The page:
If the monkey’s vocalizations carry a significant amount of information referring to objects, in addition to their emotional content, can close observation find other similarities with the human ability to use language? Marc D. Hauser, of Harvard University, analyzed videotapes of the Cayo Santiago rhesus monkeys frame by frame, looking for differences in the right and left sides of the face. In humans, the right side of the brain controls the left side of the face, and appears to concern itself with emotion, while the left side is concerned with language.
Hauser analyzed four expressions of emotion, a fear grimace, which a subordinate monkey gives when being attacked or intimidated by a higher ranking group member; a copulation grimace, similar to the fear grimace, but more fleeting; and two expressions given by a dominant animal toward a lower ranking one: an open mouth threat with lips in an O shape and an ear-flap threat, with the ears flat against the head. Hauser found that in most monkeys, the left side of the face tends to move earlier, takes on a more extreme expression and retains the expression longer than the right side.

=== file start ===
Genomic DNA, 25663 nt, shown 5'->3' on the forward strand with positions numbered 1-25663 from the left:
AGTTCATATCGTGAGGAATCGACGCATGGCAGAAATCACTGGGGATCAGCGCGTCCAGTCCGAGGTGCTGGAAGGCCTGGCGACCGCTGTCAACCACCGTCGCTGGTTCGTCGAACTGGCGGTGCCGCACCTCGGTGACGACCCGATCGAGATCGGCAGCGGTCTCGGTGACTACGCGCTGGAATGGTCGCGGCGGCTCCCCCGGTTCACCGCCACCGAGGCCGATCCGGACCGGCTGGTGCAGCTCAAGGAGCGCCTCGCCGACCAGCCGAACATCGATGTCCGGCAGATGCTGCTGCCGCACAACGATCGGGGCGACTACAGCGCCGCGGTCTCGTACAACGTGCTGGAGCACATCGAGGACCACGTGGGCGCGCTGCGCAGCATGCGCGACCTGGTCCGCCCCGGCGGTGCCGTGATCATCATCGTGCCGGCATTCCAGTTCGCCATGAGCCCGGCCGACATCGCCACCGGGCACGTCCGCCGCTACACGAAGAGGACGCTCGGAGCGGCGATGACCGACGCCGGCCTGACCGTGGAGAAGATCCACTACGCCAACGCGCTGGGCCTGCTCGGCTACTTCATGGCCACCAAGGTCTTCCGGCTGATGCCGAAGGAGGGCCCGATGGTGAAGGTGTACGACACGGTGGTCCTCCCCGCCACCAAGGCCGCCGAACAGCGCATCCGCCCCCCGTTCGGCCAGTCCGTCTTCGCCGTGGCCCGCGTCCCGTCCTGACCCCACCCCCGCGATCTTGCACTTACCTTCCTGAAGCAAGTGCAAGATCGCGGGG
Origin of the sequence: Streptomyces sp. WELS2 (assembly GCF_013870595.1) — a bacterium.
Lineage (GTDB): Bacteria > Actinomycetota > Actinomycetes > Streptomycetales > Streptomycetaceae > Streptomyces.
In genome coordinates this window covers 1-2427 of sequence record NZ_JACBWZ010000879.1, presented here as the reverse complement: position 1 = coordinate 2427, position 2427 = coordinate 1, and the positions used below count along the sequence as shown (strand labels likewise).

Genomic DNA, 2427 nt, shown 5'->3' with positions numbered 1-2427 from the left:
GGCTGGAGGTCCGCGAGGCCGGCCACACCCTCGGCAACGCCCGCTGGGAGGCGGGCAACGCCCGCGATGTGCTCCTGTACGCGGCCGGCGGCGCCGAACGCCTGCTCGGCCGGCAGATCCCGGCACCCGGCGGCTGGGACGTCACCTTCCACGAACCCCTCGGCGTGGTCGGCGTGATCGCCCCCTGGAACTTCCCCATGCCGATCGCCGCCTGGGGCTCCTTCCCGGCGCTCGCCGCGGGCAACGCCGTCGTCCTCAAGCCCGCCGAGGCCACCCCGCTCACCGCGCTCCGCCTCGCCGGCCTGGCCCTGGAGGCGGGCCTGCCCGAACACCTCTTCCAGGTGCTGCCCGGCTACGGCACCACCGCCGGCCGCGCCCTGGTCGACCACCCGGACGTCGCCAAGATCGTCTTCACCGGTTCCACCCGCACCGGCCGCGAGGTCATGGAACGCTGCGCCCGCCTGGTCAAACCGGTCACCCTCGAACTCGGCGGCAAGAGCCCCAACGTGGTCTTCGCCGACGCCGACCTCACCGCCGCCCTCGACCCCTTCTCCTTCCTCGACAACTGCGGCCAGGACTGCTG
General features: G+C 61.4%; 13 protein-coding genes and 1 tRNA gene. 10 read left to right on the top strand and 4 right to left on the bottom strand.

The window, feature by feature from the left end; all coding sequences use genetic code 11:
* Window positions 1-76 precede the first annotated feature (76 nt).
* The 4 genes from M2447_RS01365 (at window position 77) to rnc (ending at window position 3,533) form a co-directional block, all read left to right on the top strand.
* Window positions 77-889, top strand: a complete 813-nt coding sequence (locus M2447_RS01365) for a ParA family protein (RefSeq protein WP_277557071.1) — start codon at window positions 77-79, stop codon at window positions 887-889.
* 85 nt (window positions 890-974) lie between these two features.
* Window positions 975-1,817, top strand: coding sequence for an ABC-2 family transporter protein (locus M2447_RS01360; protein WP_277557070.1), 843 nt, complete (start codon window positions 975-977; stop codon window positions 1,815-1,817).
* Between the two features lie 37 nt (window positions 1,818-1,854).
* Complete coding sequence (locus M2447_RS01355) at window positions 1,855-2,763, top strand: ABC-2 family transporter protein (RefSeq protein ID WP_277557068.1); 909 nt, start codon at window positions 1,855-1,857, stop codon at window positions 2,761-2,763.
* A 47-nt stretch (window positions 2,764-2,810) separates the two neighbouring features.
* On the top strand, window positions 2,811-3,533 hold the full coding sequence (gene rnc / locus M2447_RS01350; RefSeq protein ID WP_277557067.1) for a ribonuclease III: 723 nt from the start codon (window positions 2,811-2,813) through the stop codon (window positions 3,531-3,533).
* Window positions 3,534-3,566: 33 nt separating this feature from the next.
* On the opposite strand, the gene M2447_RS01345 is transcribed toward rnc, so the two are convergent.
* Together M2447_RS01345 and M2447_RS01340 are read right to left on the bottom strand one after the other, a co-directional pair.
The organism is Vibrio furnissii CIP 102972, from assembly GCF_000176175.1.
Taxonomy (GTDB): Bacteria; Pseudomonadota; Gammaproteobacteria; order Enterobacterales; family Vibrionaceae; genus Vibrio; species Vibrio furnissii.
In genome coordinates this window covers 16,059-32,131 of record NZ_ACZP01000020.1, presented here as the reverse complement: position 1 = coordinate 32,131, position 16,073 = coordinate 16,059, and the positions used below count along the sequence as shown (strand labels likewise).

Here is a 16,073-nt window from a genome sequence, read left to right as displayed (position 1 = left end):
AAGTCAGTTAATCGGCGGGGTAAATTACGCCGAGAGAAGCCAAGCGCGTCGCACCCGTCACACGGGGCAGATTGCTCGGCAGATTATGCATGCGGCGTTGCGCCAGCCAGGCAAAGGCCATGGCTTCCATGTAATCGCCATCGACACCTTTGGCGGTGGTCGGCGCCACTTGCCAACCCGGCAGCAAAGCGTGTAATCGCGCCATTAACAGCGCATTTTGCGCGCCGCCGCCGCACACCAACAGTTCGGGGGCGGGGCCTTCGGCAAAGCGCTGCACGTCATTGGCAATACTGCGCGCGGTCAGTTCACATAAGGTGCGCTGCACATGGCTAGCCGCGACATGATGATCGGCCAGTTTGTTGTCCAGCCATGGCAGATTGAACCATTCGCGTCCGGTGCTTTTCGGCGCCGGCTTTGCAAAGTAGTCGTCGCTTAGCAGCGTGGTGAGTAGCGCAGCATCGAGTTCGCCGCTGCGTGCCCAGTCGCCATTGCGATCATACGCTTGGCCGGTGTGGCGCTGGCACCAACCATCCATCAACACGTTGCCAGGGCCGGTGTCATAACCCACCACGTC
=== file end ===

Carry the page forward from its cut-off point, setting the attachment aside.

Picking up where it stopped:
These results reveal that in rhesus monkeys, as in humans, the right hemisphere of the brain dominates emotional expression.
Adding Hauser’s evidence to previous studies of Japanese macaques, which showed the left side of the brain to be involved in perception of vocal signals, leads to the suggestion that both humans and monkeys have the same pattern of brain asymmetries related to referential vocalization and facial expression of emotions.
Hauser cautions, however, that this conclusion rests on the assumption that monkey vocalizations carry more symbolic information than emotional. Secondly, he points out that rats and chickens also show some brain asymmetries associated with communication, so these asymmetries may not indicate an increased ability to communicate symbolic information.